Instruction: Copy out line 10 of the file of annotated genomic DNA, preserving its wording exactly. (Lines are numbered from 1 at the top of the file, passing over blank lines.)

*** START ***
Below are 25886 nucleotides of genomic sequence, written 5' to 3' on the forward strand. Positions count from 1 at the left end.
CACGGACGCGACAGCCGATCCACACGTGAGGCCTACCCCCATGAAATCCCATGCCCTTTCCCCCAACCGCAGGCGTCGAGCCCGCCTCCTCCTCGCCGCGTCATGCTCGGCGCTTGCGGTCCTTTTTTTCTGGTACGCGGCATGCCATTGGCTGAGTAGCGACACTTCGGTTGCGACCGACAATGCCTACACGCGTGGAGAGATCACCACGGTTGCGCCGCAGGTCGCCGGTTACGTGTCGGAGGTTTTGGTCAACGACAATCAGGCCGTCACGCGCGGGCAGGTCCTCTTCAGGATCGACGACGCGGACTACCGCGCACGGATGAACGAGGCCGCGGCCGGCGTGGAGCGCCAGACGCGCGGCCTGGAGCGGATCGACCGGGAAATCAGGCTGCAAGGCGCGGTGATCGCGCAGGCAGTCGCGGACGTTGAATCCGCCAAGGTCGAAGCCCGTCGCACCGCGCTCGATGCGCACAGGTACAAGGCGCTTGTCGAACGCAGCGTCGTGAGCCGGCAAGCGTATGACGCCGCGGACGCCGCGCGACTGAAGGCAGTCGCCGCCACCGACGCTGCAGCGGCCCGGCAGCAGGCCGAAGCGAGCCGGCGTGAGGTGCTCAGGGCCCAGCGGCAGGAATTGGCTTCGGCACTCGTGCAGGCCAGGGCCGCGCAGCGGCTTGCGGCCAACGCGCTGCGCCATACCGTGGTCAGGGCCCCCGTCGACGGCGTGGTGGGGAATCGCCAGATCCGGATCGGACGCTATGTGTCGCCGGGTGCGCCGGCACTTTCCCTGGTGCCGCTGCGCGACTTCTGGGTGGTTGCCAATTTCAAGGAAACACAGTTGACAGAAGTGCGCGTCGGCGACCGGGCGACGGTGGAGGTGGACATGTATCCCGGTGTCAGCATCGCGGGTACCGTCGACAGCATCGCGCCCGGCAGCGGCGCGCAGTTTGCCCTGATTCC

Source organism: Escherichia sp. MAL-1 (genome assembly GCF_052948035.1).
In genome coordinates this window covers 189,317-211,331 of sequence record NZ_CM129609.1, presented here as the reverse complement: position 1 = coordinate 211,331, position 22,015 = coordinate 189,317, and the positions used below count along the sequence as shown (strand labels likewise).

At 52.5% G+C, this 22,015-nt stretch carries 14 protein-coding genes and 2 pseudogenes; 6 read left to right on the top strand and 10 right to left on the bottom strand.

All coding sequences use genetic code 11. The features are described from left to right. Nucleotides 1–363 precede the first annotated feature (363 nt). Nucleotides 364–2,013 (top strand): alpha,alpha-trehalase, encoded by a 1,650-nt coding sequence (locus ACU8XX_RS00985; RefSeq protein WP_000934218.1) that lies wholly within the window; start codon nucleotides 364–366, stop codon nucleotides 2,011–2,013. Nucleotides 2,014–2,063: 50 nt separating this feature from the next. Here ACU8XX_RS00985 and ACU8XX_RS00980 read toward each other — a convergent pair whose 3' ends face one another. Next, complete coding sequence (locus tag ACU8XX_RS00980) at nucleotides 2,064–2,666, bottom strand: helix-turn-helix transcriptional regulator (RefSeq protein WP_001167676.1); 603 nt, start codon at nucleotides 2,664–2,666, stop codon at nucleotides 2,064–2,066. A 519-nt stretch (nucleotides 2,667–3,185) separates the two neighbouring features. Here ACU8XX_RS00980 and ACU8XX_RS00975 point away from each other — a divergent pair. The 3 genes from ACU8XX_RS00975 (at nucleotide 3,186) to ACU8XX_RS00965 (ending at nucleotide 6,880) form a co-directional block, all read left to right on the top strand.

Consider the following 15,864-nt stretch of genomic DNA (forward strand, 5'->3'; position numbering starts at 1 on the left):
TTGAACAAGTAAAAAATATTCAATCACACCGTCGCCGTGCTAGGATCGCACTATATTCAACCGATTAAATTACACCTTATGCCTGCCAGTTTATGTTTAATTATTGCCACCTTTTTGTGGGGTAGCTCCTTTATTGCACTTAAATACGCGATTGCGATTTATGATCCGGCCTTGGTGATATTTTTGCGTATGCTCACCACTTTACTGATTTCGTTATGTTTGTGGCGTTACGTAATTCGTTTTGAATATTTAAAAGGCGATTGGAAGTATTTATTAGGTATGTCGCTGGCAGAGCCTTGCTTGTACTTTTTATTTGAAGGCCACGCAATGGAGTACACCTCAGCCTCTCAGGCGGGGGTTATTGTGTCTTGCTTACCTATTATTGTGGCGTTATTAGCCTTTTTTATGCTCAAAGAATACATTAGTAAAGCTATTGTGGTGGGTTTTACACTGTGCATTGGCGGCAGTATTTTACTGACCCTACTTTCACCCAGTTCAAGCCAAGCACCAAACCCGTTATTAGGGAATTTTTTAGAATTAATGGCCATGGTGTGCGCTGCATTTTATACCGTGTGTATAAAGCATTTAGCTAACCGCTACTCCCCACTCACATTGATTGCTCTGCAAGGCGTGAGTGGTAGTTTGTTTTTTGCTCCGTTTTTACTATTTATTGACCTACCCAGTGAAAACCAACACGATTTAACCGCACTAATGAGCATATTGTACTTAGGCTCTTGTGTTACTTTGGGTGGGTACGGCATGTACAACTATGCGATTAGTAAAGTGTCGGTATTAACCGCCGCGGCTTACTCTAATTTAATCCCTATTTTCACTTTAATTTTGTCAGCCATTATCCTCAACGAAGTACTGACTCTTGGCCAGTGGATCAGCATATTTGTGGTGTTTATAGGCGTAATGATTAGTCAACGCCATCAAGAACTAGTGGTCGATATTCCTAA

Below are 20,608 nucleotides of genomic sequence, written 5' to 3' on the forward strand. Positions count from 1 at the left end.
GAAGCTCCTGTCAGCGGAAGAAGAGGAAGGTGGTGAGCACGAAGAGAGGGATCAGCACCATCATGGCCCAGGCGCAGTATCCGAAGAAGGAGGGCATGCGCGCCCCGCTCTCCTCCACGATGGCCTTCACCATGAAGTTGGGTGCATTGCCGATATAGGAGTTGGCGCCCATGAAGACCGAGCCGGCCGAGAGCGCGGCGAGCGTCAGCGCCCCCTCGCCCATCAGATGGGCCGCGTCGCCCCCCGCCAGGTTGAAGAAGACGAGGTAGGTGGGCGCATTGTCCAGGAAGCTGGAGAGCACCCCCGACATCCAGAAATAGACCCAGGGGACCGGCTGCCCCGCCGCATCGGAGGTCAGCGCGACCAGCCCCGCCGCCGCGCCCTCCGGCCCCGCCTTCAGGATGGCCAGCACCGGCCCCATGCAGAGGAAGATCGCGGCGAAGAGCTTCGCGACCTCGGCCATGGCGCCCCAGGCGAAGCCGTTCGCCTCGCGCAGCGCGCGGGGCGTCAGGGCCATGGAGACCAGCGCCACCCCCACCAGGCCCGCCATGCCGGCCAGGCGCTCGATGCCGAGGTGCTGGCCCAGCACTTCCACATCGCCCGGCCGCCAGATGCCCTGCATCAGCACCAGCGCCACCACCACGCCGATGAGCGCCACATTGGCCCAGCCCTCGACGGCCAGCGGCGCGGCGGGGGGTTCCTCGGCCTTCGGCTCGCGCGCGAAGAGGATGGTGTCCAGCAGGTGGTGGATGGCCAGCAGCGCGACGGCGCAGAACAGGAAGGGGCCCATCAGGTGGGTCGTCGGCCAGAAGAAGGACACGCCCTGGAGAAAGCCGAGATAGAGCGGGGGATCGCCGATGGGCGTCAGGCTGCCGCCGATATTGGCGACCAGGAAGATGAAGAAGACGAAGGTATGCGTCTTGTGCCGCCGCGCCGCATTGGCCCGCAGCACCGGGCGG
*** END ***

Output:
GAAGCTCCTGTCAGCGGAAGAAGAGGAAGGTGGTGAGCACGAAGAGAGGGATCAGCACCATCATGGCCCAGGCGCAGTATCCGAAGAAGGAGGGCATGCGCGCCCCGCTCTCCTCCACGATGGCCTTCACCATGAAGTTGGGTGCATTGCCGATATAGGAGTTGGCGCCCATGAAGACCGAGCCGGCCGAGAGCGCGGCGAGCGTCAGCGCCCCCTCGCCCATCAGATGGGCCGCGTCGCCCCCCGCCAGGTTGAAGAAGACGAGGTAGGTGGGCGCATTGTCCAGGAAGCTGGAGAGCACCCCCGACATCCAGAAATAGACCCAGGGGACCGGCTGCCCCGCCGCATCGGAGGTCAGCGCGACCAGCCCCGCCGCCGCGCCCTCCGGCCCCGCCTTCAGGATGGCCAGCACCGGCCCCATGCAGAGGAAGATCGCGGCGAAGAGCTTCGCGACCTCGGCCATGGCGCCCCAGGCGAAGCCGTTCGCCTCGCGCAGCGCGCGGGGCGTCAGGGCCATGGAGACCAGCGCCACCCCCACCAGGCCCGCCATGCCGGCCAGGCGCTCGATGCCGAGGTGCTGGCCCAGCACTTCCACATCGCCCGGCCGCCAGATGCCCTGCATCAGCACCAGCGCCACCACCACGCCGATGAGCGCCACATTGGCCCAGCCCTCGACGGCCAGCGGCGCGGCGGGGGGTTCCTCGGCCTTCGGCTCGCGCGCGAAGAGGATGGTGTCCAGCAGGTGGTGGATGGCCAGCAGCGCGACGGCGCAGAACAGGAAGGGGCCCATCAGGTGGGTCGTCGGCCAGAAGAAGGACACGCCCTGGAGAAAGCCGAGATAGAGCGGGGGATCGCCGATGGGCGTCAGGCTGCCGCCGATATTGGCGACCAGGAAGATGAAGAAGACGAAGGTATGCGTCTTGTGCCGCCGCGCCGCATTGGCCCGCAGCACCGGGCGG